Eden By Anne Lester


They say that devils cannot simply enter a human spirit. Possession must be given permission

but Satan did not ask permission when he entered me. When the Bible says the serpent spoke unto the woman,

it does not mention that her name

was Eden.

Call it the world’s first rape. Leaves tremble at the slightest movement, as I trembled upon his touch,

but their shuddering is silent. I had not yet learned to quake loudly enough to wake nations,

nor even to raise a warning voice to Eve. The poison in his words so easily disguised itself as bliss brought on by

anything but ignorance. The drug of temptation that left her

under his spell and victim to his plot. The fatal bite that would cause generation after generation to label her

“The mother of sin.”

They forget that the fruit came from the tree that burst forth from my chest. The knowledge

of good and evil that I could not contain under my surface. A burden too great to shoulder alone. Did Eve know

when he approached her? Did she tremble as his fingers brushed hers when he handed her the fruit,

the way I shook when he plucked that fruit from the centerpiece of my paradise? Could she feel

the weight of perfection? If we didn’t support each other, who else would?

Eve is the mother of all living, saints and sinners alike. And Eden is delight, both good and evil.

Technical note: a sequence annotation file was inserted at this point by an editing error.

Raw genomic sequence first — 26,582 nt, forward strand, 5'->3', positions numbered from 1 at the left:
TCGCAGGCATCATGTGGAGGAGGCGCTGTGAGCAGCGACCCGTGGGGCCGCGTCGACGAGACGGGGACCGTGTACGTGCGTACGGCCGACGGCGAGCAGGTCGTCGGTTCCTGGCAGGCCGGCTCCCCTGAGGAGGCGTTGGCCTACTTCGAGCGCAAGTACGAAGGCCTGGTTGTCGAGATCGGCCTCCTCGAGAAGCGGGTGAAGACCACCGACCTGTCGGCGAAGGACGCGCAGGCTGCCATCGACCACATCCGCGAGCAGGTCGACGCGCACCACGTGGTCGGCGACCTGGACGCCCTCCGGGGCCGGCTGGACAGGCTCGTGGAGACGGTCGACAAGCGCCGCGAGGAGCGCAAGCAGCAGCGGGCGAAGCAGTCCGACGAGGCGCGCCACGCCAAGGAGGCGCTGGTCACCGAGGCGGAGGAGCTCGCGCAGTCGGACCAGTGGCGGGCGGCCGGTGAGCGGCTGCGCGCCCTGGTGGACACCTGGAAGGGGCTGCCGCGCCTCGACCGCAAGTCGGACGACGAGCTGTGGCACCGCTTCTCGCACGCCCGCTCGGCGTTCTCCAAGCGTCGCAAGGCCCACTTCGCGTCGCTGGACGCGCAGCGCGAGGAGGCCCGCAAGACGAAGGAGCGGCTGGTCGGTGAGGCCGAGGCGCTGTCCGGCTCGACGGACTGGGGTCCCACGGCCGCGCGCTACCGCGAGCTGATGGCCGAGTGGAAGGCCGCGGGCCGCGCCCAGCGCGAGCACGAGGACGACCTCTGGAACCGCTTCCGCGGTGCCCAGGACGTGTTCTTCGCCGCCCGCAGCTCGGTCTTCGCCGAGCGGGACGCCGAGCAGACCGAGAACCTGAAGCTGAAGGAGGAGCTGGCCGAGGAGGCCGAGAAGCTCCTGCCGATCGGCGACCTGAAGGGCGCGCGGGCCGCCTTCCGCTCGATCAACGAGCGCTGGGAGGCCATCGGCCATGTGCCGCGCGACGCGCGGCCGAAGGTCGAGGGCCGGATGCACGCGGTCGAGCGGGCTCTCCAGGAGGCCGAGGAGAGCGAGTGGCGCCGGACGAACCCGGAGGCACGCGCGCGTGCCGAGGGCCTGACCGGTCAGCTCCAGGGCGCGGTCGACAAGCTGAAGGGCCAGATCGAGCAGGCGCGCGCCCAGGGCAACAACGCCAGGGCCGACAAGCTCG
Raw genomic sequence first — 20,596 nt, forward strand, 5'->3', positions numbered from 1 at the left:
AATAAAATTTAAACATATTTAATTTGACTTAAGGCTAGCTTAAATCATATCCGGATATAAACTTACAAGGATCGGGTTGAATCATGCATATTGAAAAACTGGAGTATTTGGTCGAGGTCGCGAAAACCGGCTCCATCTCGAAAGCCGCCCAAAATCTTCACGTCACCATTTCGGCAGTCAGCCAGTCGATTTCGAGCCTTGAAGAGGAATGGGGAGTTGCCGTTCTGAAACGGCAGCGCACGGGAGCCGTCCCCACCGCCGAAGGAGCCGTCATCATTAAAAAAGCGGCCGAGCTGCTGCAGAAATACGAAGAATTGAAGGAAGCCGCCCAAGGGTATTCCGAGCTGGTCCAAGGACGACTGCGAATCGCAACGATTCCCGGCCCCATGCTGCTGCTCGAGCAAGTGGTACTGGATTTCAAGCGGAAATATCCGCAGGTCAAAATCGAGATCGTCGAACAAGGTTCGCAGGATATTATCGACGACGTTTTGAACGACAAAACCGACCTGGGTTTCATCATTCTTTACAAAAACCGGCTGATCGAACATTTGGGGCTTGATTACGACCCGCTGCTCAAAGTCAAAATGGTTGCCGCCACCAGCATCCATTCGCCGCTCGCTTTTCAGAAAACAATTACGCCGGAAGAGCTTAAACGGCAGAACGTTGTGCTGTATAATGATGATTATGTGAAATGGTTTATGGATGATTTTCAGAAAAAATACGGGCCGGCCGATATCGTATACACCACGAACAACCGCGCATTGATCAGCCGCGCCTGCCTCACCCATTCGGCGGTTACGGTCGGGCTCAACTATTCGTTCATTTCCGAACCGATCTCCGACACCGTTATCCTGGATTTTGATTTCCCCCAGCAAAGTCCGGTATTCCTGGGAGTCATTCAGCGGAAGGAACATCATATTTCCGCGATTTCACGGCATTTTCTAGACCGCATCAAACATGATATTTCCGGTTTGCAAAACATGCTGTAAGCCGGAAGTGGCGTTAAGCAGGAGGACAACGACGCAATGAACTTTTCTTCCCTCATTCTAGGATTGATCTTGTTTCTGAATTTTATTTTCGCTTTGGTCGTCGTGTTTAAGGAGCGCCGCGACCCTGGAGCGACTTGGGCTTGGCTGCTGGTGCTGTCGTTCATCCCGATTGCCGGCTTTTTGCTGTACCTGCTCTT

One bite, and Satan believed himself a conqueror. But we bite back. You see,

when he handed Eve the fruit, he handed me an ally, he handed her the key to

doors behind which laid every book on war-winning strategies. Eve went on to be the mother of women who are still hungry,

who will not keep their mouths shut, who demand the knowledge earned by their foremother. And while I may

have been left, I was not desolate. The seeds of all my forbidden fruits still thrive. They nourish the daughters of Eve,

allowing them to ask their questions, to voice their pride, to continue to study the battle

strategies their mother memorized. Eve and I made a pact, the day Satan penetrated the garden walls, that although

he may have deceived a woman, history would always call it

The Fall of Man.

By Anne Lester


Anne has been writing and performing poetry for two years. Her poems explore the ways she has seen mental illness, prejudice, and religion affect herself and those around her.

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